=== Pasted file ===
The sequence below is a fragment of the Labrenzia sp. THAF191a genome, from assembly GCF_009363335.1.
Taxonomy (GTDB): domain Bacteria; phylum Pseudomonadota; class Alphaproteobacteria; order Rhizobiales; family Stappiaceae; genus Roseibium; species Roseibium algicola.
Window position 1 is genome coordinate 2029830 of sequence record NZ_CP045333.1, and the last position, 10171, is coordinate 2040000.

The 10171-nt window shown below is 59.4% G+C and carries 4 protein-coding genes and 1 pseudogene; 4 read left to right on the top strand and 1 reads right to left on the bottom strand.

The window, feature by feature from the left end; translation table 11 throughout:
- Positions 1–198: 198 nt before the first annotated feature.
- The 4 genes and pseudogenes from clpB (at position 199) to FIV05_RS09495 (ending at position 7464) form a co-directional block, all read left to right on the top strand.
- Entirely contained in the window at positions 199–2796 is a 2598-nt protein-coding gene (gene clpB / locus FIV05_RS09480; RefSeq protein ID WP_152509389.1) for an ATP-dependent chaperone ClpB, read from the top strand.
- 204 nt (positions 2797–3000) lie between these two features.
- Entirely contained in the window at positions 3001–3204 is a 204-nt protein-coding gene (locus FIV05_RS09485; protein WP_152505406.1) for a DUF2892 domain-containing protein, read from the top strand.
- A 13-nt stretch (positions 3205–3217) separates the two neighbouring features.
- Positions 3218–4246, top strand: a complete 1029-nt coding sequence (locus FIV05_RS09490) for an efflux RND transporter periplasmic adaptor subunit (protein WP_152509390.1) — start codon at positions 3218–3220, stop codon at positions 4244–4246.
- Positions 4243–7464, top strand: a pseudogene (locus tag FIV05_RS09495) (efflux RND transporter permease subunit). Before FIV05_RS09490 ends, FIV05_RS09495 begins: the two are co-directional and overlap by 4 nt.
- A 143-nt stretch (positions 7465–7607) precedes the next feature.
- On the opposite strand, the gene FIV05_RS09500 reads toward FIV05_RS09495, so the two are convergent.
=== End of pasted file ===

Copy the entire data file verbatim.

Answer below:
The sequence below is a fragment of the Labrenzia sp. THAF191a genome, from assembly GCF_009363335.1.
Taxonomy (GTDB): domain Bacteria; phylum Pseudomonadota; class Alphaproteobacteria; order Rhizobiales; family Stappiaceae; genus Roseibium; species Roseibium algicola.
Window position 1 is genome coordinate 2029830 of sequence record NZ_CP045333.1, and the last position, 10171, is coordinate 2040000.

The 10171-nt window shown below is 59.4% G+C and carries 4 protein-coding genes and 1 pseudogene; 4 read left to right on the top strand and 1 reads right to left on the bottom strand.

The window, feature by feature from the left end; translation table 11 throughout:
- Positions 1–198: 198 nt before the first annotated feature.
- The 4 genes and pseudogenes from clpB (at position 199) to FIV05_RS09495 (ending at position 7464) form a co-directional block, all read left to right on the top strand.
- Entirely contained in the window at positions 199–2796 is a 2598-nt protein-coding gene (gene clpB / locus FIV05_RS09480; RefSeq protein ID WP_152509389.1) for an ATP-dependent chaperone ClpB, read from the top strand.
- 204 nt (positions 2797–3000) lie between these two features.
- Entirely contained in the window at positions 3001–3204 is a 204-nt protein-coding gene (locus FIV05_RS09485; protein WP_152505406.1) for a DUF2892 domain-containing protein, read from the top strand.
- A 13-nt stretch (positions 3205–3217) separates the two neighbouring features.
- Positions 3218–4246, top strand: a complete 1029-nt coding sequence (locus FIV05_RS09490) for an efflux RND transporter periplasmic adaptor subunit (protein WP_152509390.1) — start codon at positions 3218–3220, stop codon at positions 4244–4246.
- Positions 4243–7464, top strand: a pseudogene (locus tag FIV05_RS09495) (efflux RND transporter permease subunit). Before FIV05_RS09490 ends, FIV05_RS09495 begins: the two are co-directional and overlap by 4 nt.
- A 143-nt stretch (positions 7465–7607) precedes the next feature.
- On the opposite strand, the gene FIV05_RS09500 reads toward FIV05_RS09495, so the two are convergent.